“EMR came out of the Affordable Care Act as a sort of a mandate for us,” says Gifford Administrator Joe Woodin. “We had some electronic files and file management in the past, as many hospitals do, but now there’s a clear mandate of completing that loop, and the government has given us economic incentives to do it, as well as economic penalties if we don’t. So like every other hospital in the country, we’ve been passionately working on this for a couple of years.”

When we think of doctors, we think of clipboards and script pads and cheap ballpoint pens. We think of scrawly handwriting. With the shift to EMR, doctors who were used to scribbling notes on charts and sending them to medical transcriptionists were being asked to give up those tools and plug in the data electronically. VP of Finance Jeff Hebert likens the task to mastering Excel when you’ve been doing spreadsheets by hand for years.

“To add more complexity,” says Hebert, “the product was a brand-new one for our hospital vendor; they redesigned it and we were the first to be going live with it. So in addition to my Excel analogy going on with our providers, CPSI was introducing us to a product that they weren’t that familiar with because they had just created it.” Across the health-care system, a piecemeal electronic infrastructure that lacks standardization—unlike, say, the banking system—did nothing to make the task easier.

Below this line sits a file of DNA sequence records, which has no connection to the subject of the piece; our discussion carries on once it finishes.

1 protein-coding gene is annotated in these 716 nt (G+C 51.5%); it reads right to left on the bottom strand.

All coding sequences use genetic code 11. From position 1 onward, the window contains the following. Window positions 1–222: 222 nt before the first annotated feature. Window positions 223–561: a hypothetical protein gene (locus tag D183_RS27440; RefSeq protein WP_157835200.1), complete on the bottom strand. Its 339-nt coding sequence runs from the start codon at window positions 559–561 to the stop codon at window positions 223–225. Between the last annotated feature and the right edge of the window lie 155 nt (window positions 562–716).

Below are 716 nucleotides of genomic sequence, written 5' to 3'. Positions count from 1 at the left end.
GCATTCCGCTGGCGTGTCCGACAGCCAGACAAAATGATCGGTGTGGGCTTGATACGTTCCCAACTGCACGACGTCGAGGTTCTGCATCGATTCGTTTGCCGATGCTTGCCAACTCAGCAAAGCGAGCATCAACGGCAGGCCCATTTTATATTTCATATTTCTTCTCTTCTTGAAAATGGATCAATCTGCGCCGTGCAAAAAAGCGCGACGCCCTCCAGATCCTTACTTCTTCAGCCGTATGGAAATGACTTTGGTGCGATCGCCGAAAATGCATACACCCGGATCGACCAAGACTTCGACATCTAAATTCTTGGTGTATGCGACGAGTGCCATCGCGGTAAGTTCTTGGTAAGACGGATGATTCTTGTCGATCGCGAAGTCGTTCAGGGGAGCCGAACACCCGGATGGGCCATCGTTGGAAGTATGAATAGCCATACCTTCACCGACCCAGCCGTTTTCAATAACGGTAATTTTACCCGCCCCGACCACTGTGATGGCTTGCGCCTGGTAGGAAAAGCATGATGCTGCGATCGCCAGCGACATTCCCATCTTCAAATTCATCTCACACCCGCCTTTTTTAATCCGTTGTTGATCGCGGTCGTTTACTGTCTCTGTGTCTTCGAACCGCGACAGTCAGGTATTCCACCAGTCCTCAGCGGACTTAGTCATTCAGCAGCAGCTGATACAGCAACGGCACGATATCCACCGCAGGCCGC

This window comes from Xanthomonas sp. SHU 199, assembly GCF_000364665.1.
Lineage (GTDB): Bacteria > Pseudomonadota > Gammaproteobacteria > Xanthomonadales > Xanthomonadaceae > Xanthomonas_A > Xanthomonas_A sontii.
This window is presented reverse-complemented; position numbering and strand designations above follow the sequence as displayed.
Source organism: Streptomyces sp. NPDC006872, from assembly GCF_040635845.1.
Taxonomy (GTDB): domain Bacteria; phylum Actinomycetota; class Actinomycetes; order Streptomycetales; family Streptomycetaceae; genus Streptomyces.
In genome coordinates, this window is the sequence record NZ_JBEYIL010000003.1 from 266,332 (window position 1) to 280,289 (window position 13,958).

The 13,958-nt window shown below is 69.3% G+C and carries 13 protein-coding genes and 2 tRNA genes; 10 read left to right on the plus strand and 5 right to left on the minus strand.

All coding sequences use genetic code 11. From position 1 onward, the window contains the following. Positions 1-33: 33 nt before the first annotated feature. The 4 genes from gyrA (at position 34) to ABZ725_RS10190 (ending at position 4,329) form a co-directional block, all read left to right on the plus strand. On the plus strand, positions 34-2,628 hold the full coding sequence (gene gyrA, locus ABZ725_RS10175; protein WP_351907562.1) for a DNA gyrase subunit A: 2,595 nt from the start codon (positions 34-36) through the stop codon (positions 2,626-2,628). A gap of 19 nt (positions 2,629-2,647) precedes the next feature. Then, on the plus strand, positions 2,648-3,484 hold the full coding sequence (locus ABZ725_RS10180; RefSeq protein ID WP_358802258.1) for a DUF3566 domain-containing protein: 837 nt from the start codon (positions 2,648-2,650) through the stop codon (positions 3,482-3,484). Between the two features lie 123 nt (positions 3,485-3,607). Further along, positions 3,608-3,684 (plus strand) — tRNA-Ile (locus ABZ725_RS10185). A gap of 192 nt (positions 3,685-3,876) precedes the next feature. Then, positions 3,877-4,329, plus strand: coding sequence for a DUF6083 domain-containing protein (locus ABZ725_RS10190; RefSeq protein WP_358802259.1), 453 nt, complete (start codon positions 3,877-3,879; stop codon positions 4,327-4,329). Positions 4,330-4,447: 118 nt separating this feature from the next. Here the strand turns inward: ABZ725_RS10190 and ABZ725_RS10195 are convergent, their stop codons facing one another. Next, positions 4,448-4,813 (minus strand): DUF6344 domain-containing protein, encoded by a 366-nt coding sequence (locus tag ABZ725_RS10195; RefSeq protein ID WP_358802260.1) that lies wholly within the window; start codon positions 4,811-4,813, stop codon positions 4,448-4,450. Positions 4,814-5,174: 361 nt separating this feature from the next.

By March, pediatrics was trained and ready to go. The first wave of physicians began walking into exam rooms hugging their new laptops. Office visits slowed.

Gifford's electronic medical records

“A lot of organizations have found that transitioning to EMR affects their productivity and some of their morale,” says Woodin. “It asks a lot of the providers and the patients. The challenge would be equivalent to going metric or if you were asked to speak a different language.”

Over the summer, primary care joined the campaign. Neurology, surgery, and other specialists stepped up in the fall.

Meanwhile, providers and patients were starting to experience the benefits of the new system.

“Electronic medical records will allow our organization to be fully integrated across the continuum of care, from inpatient to outpatient to pharmacy—the whole thing. And it’s going to allow us to better care for you. If you walk into the ER and you’re a patient in our Bethel clinic, the ER can pull up your record from this morning—it’s already there,” says Rebecca O’Berry, vice president of operations and the surgical division.

“So if you’re a poor historian—meaning, for instance, that you can’t remember what pills you take or whether you’ve had your gall bladder out—or you just know that you saw somebody today and you still don’t feel well, they can pull it up, whereas before we had nothing. If it’s seven o’clock at night, you can’t call Bethel and say, ‘Hey, I need you to pull this record and read to me what happened.’ There’s no delay, no lag time waiting for dictation. For somebody who has had care and needs more care within the next day or two of their last visit, everything’s there, and that’s the beauty of it.”

By the end of the year, providers were settling into their new routine and at least some of the kinks had been worked out of the new system.

“We’ve done a good job,” said Woodin. “We’re working through it. There are always improvements to be made.”

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Recognizing Employee Commitment

Annual Employee Awards

The following article appeared in our 2014 Annual Report.

Members of our Gifford family were recognized at the Employee Awards Banquet on October 18 at Vermont Technical College for their years of service. (Employees are recognized in five-year increments.)